Friday, March 1, 2024

March The Lion and the Lamb

 We all know the old adage: “March—In like a lion, out like a lamb.”  Or, sometimes, vice versa.  And while the weather of March can make for some interesting conversations, I think the echoes of Biblical truth in the adage are far more significant.  


The weather adage is a way to emphasize the drastic change that March brings.  Winter to Spring; powerful to mild.  The lion and lamb metaphors in the Bible refer to the two natures of Christ that are both eternal and simultaneous.   He is the Lion of Judah.  The I AM.  He is also the Lamb of God, meek and lowly, sacrificed for the sins of the world.  He is the same yesterday, today, and tomorrow.  He was, is, and will always be both the Lion and the Lamb.


In our fallen world and in our minds, lions and lambs do not go together.  They are entirely incompatible.  Lions eat lambs.  Lambs are terrified of lions.  Christ as both Lion and Lamb is a sign to us that He has, inconceivably, done the impossible!  The Creator of the world is also its Redeemer.  The lion and lamb metaphor in the Bible enables us to imagine and visualize the miracle.  Before the fall, it is conceivable (depending upon your theology) that there were no predatory relationships among the newly-created animals.  But when Adam and Eve made their fateful choice, the entire creation fell with them.  God clothed them with the skins of animals who were sacrificed to provide Adam and Eve with material protection.  And all heaven wept.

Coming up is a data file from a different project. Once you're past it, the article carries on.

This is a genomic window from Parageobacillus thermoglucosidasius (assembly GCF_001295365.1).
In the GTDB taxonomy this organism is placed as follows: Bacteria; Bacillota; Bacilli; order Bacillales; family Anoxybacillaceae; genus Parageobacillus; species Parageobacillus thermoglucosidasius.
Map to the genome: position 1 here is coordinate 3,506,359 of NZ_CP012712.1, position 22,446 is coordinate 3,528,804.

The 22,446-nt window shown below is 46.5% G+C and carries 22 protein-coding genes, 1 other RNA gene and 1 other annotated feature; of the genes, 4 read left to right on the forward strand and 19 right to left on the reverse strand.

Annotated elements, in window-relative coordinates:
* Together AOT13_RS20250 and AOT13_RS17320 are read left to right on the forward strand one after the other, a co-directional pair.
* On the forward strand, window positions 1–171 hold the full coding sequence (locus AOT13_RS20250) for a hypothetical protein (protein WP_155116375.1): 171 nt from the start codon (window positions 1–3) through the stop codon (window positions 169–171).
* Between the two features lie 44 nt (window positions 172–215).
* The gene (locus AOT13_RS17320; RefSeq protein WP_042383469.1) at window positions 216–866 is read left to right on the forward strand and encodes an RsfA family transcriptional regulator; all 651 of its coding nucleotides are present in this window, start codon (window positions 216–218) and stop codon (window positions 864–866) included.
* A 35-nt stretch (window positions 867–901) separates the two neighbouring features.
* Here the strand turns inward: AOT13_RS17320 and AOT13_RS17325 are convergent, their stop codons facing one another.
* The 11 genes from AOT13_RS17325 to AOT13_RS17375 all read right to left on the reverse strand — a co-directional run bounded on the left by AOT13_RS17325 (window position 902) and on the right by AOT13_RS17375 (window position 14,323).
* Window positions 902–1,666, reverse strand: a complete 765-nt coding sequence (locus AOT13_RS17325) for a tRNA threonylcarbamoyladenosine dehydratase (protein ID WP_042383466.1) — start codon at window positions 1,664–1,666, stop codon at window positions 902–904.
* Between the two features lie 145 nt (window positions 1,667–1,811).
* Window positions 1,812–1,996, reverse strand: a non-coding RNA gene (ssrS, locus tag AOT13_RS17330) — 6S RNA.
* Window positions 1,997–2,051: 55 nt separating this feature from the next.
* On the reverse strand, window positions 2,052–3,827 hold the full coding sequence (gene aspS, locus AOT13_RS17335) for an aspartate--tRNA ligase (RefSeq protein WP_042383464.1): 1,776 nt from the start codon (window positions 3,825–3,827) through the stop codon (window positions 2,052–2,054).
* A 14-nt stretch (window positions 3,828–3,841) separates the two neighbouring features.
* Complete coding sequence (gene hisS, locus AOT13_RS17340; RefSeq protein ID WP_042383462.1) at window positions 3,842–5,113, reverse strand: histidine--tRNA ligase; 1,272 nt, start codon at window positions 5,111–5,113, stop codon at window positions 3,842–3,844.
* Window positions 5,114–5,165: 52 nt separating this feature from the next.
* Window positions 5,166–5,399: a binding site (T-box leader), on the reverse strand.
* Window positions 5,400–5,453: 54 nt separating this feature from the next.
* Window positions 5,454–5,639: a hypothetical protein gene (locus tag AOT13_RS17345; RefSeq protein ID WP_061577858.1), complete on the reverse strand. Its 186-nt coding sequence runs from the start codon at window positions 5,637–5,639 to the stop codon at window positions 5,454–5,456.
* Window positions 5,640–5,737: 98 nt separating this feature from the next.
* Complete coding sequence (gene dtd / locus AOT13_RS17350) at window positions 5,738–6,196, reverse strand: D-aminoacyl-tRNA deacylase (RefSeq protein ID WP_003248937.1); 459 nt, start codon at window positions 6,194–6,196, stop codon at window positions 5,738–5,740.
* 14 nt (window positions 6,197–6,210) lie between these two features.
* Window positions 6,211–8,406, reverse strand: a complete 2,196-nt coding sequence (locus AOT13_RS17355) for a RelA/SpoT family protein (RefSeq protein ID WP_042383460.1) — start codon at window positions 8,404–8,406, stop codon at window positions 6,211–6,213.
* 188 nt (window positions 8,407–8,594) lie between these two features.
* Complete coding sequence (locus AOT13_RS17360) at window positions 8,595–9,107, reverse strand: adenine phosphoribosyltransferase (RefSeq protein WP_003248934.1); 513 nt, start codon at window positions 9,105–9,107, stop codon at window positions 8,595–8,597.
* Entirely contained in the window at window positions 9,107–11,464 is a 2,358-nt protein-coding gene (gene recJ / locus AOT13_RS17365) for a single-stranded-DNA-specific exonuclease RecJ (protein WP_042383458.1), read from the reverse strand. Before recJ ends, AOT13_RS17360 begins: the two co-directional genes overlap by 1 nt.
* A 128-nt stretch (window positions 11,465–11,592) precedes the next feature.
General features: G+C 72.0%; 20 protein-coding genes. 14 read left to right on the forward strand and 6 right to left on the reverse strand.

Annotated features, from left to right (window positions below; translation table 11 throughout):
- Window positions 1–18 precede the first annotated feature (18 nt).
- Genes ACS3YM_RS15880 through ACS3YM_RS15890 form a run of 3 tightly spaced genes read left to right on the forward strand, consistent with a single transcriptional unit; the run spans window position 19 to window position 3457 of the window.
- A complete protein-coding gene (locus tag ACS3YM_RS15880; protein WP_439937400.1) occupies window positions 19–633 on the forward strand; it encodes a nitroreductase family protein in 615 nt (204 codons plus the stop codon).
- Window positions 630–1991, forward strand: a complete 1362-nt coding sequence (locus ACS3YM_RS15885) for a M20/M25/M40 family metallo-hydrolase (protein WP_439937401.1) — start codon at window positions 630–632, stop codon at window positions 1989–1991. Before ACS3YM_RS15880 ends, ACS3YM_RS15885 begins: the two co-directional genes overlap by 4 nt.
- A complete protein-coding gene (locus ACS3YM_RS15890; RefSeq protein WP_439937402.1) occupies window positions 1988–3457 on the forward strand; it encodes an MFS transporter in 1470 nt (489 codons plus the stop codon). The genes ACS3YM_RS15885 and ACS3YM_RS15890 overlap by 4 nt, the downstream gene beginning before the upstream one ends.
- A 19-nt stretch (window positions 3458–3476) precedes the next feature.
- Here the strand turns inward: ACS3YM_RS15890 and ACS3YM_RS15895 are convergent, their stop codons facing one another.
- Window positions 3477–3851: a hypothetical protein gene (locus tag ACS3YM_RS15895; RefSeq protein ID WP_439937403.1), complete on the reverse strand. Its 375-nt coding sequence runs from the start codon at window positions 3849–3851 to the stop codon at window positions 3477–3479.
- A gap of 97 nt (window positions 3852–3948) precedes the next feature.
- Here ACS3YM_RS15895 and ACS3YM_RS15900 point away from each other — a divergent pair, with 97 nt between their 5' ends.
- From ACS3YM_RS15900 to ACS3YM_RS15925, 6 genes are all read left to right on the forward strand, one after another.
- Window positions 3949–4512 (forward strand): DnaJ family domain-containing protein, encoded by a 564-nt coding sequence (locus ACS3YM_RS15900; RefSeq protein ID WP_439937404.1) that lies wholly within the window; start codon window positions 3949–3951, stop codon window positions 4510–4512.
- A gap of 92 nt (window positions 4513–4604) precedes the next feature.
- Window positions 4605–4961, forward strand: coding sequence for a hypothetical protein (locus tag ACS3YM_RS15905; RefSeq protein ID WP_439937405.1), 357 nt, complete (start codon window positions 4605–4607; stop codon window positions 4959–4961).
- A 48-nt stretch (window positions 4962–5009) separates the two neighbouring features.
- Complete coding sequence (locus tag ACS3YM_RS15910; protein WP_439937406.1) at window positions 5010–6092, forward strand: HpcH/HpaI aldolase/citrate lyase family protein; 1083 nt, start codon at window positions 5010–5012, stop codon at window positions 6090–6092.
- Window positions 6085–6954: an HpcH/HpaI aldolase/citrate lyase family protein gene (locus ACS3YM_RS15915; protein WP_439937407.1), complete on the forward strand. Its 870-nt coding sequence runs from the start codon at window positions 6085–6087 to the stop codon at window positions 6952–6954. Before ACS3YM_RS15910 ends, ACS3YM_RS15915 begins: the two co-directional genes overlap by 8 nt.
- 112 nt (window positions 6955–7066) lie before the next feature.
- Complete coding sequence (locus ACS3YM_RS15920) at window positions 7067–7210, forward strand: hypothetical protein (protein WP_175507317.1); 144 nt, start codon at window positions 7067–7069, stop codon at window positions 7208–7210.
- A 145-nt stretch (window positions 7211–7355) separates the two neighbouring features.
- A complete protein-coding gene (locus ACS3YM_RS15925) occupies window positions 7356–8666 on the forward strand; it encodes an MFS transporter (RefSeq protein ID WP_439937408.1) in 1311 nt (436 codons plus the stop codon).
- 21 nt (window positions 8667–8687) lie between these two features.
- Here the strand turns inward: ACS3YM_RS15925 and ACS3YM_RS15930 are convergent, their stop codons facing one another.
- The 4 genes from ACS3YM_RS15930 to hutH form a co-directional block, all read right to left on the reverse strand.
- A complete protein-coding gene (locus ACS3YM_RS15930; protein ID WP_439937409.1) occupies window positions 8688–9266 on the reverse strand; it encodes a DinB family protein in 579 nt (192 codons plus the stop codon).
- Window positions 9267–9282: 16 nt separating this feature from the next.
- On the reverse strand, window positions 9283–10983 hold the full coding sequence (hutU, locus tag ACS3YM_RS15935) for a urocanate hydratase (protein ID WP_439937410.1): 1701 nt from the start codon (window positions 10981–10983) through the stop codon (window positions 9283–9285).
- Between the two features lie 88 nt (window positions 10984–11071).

The fall has generated a dog eat dog world of fear and shame.  Whatever your position on evolution, survival of the fittest has became all too commonplace in our world.  The strong use and abuse the weak for their own benefit.  The rich become richer while the poor become poorer.  Lions eat lambs.


But. God.  Jesus as Lion is not merely the King of the jungle; He is King of all creation, all the universe.  And as Lamb, He “emptied Himself, taking the form of a bond-servant…. He humbled Himself by becoming obedient to the point of death, even death on a cross.”  (Philippians 2:7-8).  Jesus as the perfect Lamb became the fulfillment of the Old Testament sacrificial system for sin, dying once and for all.


The weather is not the most remarkable feature of March.  We are in the season of Lent, preparing to commemorate the death of the Lamb of God and celebrate the resurrection of the Lion of Judah.  This is an ideal time to ponder with gratitude our Lord, the Lion and the Lamb.  It is also a good time to turn our face in the same direction, to use whatever power the Lion gives us to serve Him: “Go; behold, I send you out as lambs in the midst of wolves.”  (Luke 10:3).  As we do so, may we look for the day when lions and lambs will dwell in peace (Isaiah 65:25).